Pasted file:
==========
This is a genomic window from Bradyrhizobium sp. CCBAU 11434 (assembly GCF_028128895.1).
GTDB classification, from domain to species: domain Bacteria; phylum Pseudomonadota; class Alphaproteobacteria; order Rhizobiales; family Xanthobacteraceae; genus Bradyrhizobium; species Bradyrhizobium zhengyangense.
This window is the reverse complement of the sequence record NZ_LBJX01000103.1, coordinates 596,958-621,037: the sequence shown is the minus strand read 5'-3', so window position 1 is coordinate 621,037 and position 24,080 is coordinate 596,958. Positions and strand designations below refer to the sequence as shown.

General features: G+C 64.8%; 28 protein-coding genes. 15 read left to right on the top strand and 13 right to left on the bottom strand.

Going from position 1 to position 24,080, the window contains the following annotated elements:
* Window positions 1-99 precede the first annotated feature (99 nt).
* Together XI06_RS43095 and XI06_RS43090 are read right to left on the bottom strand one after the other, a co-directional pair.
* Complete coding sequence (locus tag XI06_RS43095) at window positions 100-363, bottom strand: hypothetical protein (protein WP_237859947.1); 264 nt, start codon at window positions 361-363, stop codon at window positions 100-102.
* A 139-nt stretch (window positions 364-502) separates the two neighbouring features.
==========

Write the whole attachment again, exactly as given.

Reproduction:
This is a genomic window from Bradyrhizobium sp. CCBAU 11434 (assembly GCF_028128895.1).
GTDB classification, from domain to species: domain Bacteria; phylum Pseudomonadota; class Alphaproteobacteria; order Rhizobiales; family Xanthobacteraceae; genus Bradyrhizobium; species Bradyrhizobium zhengyangense.
This window is the reverse complement of the sequence record NZ_LBJX01000103.1, coordinates 596,958-621,037: the sequence shown is the minus strand read 5'-3', so window position 1 is coordinate 621,037 and position 24,080 is coordinate 596,958. Positions and strand designations below refer to the sequence as shown.

General features: G+C 64.8%; 28 protein-coding genes. 15 read left to right on the top strand and 13 right to left on the bottom strand.

Going from position 1 to position 24,080, the window contains the following annotated elements:
* Window positions 1-99 precede the first annotated feature (99 nt).
* Together XI06_RS43095 and XI06_RS43090 are read right to left on the bottom strand one after the other, a co-directional pair.
* Complete coding sequence (locus tag XI06_RS43095) at window positions 100-363, bottom strand: hypothetical protein (protein WP_237859947.1); 264 nt, start codon at window positions 361-363, stop codon at window positions 100-102.
* A 139-nt stretch (window positions 364-502) separates the two neighbouring features.